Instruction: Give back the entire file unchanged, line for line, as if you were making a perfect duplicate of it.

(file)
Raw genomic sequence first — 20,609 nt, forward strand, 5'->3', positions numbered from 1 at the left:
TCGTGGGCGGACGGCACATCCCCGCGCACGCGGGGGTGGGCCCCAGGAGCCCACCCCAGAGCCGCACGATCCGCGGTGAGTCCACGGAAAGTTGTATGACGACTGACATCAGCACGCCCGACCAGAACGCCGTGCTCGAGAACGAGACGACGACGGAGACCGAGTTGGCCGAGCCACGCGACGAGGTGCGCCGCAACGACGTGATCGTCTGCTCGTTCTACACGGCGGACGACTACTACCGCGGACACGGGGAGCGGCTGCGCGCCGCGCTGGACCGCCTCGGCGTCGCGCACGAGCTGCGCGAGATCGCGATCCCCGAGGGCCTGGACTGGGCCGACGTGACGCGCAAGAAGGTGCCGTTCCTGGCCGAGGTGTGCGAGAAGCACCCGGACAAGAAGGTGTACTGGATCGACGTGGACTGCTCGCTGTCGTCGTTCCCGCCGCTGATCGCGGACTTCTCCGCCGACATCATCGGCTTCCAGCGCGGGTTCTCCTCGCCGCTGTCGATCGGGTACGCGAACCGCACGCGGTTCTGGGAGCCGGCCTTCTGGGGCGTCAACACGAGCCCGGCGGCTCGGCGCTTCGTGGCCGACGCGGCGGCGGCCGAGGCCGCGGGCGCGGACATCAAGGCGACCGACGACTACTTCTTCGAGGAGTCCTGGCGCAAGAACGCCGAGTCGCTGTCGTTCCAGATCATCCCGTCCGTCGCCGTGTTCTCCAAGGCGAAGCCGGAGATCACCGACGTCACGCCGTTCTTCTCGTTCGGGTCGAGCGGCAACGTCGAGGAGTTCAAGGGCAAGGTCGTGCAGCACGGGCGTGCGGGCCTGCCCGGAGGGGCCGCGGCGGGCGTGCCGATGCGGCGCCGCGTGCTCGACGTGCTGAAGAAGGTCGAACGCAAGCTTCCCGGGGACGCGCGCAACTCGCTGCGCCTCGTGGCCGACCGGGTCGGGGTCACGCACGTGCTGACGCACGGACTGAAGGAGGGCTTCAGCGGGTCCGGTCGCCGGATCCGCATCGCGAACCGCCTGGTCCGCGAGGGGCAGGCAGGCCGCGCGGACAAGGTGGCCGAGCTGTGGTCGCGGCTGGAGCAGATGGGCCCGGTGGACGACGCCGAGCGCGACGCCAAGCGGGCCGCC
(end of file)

Raw genomic sequence first — 20,609 nt, forward strand, 5'->3', positions numbered from 1 at the left:
TCGTGGGCGGACGGCACATCCCCGCGCACGCGGGGGTGGGCCCCAGGAGCCCACCCCAGAGCCGCACGATCCGCGGTGAGTCCACGGAAAGTTGTATGACGACTGACATCAGCACGCCCGACCAGAACGCCGTGCTCGAGAACGAGACGACGACGGAGACCGAGTTGGCCGAGCCACGCGACGAGGTGCGCCGCAACGACGTGATCGTCTGCTCGTTCTACACGGCGGACGACTACTACCGCGGACACGGGGAGCGGCTGCGCGCCGCGCTGGACCGCCTCGGCGTCGCGCACGAGCTGCGCGAGATCGCGATCCCCGAGGGCCTGGACTGGGCCGACGTGACGCGCAAGAAGGTGCCGTTCCTGGCCGAGGTGTGCGAGAAGCACCCGGACAAGAAGGTGTACTGGATCGACGTGGACTGCTCGCTGTCGTCGTTCCCGCCGCTGATCGCGGACTTCTCCGCCGACATCATCGGCTTCCAGCGCGGGTTCTCCTCGCCGCTGTCGATCGGGTACGCGAACCGCACGCGGTTCTGGGAGCCGGCCTTCTGGGGCGTCAACACGAGCCCGGCGGCTCGGCGCTTCGTGGCCGACGCGGCGGCGGCCGAGGCCGCGGGCGCGGACATCAAGGCGACCGACGACTACTTCTTCGAGGAGTCCTGGCGCAAGAACGCCGAGTCGCTGTCGTTCCAGATCATCCCGTCCGTCGCCGTGTTCTCCAAGGCGAAGCCGGAGATCACCGACGTCACGCCGTTCTTCTCGTTCGGGTCGAGCGGCAACGTCGAGGAGTTCAAGGGCAAGGTCGTGCAGCACGGGCGTGCGGGCCTGCCCGGAGGGGCCGCGGCGGGCGTGCCGATGCGGCGCCGCGTGCTCGACGTGCTGAAGAAGGTCGAACGCAAGCTTCCCGGGGACGCGCGCAACTCGCTGCGCCTCGTGGCCGACCGGGTCGGGGTCACGCACGTGCTGACGCACGGACTGAAGGAGGGCTTCAGCGGGTCCGGTCGCCGGATCCGCATCGCGAACCGCCTGGTCCGCGAGGGGCAGGCAGGCCGCGCGGACAAGGTGGCCGAGCTGTGGTCGCGGCTGGAGCAGATGGGCCCGGTGGACGACGCCGAGCGCGACGCCAAGCGGGCCGCC